He was active as a politician, too; at first as a Whig, then as a Republican, when the new party was formed. And he gained honors in the State militia. In 1855 he became judge-advocate of a brigade of New York soldiers. In 1860 Governor Morgan made him chief engineer on his staff. This position was not of much importance then, but it was soon to be.

When the Civil War broke out Arthur's knowledge of military affairs came into play. The Governor raised him to the rank of brigadier-general, and soon after he gave him the entire charge of preparing and equipping the soldiers of the State. In 1862 he was made inspector-general, which office he held till December, 1863, when a new Governor was elected and a new man was chosen to take his place. But this new man spoke in the very highest terms of praise of the way General Arthur had done his work.

After that Arthur went back to his law practice and kept it up till 1871, steadily making money and winning reputation. But he kept up his political work also, and did much to help General Grant in the 1868 election. He was rewarded in 1871 by being appointed to the profitable office of collector of the port of New York. This is what is usually called Custom House officer. He had to attend to the collection of the customs, or the tariff on imported goods.

General Arthur held this office for four years and then was again appointed to the same office. He remained in office till 1878, when he was dismissed by President Hayes.

This dismissal was not because he did not do his duty well and honestly, but was for another reason. President Hayes was a great believer in Civil Service Reform. He thought that office-holders should take no part in politics.

President Hayes could not have served Chester Arthur better than he did by turning him out of office for taking an active part in politics. Only for that it is not likely he would ever have become President of the United States. For it brought him into great notice. It was the first great step in the struggle for Civil Service Reform which was soon to cost President Garfield his life.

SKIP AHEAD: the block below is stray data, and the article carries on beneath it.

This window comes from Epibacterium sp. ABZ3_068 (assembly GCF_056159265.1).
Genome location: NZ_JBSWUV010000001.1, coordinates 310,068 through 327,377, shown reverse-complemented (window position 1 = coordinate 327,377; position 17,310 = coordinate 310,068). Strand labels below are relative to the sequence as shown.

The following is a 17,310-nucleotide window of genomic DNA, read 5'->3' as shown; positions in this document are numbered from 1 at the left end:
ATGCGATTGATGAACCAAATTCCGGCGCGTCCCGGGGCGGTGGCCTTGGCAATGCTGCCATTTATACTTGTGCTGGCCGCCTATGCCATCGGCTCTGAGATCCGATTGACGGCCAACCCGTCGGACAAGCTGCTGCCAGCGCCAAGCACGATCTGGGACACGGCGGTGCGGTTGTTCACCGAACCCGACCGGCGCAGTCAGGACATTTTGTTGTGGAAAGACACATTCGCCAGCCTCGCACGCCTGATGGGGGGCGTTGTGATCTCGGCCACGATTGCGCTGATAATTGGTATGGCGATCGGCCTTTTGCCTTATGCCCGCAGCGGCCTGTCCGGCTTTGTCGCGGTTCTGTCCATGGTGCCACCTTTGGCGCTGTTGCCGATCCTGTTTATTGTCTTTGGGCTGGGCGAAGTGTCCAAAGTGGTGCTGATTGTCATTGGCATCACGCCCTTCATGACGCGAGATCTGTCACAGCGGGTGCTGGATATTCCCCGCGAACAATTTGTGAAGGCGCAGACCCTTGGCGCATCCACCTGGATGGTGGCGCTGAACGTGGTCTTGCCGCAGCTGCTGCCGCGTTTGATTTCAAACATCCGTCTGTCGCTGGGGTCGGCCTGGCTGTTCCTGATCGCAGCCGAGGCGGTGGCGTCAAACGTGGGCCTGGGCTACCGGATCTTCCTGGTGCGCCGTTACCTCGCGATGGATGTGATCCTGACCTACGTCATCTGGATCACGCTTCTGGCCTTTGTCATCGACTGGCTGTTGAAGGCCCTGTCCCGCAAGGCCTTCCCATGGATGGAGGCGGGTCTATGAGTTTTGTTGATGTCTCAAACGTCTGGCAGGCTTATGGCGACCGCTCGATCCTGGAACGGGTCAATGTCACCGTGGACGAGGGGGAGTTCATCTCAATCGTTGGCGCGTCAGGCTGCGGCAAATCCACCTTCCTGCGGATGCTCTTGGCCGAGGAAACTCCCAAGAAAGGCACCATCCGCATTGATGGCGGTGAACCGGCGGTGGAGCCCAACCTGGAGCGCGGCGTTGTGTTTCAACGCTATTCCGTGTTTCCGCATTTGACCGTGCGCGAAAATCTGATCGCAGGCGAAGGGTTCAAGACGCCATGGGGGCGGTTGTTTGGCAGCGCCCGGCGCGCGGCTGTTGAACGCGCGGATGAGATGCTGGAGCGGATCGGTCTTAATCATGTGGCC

When the time for the Presidential nomination of 1880 came round, General Arthur was sent to Chicago as one of the delegates from New York to the Republican National Convention. There he gave his voice warmly in favor of General Grant for a third term. When that could not be had, and Garfield was chosen, Arthur's name was among those offered for Vice-President. A New Yorker was wanted on the ticket, and Arthur's name was offered by Conkling and the other New York delegates. So he was nominated and elected. In July, 1881, came the great tragedy I have spoken of, and on September 19th the wounded President died, and Chester Alan Arthur became President of the United States.

I have spoken of the alarm many men felt when they found that a Vice-President, of whose sentiments they knew very little, was raised suddenly to the head of the nation. Arthur had said nothing while Garfield lay dying. He had the good sense and discretion to keep quiet then about public affairs. But his first message to Congress greatly pleased the people. It was quiet and temperate in tone, and he soon showed that he proposed to be President of the people, not of a faction. He gave offence to some of his political friends, but he gave satisfaction to the nation

The country needed a period of calm and quiet after the strain and excitement through which it had passed. It had it under President Arthur, and the people learned to respect him as a good, safe, moderate man. He left office with the favor and confidence of his party, not with the bitter feeling which had followed Tyler, Fillmore and Johnson.

President Arthur did not live long to enjoy his repose after the cares of office. His wife, a daughter of Commodore Herndon, had died in 1879. He was soon to follow her. He was taken suddenly ill in the year after his term ended, and the country he had well served was surprised to hear of his death on November 18, 1886.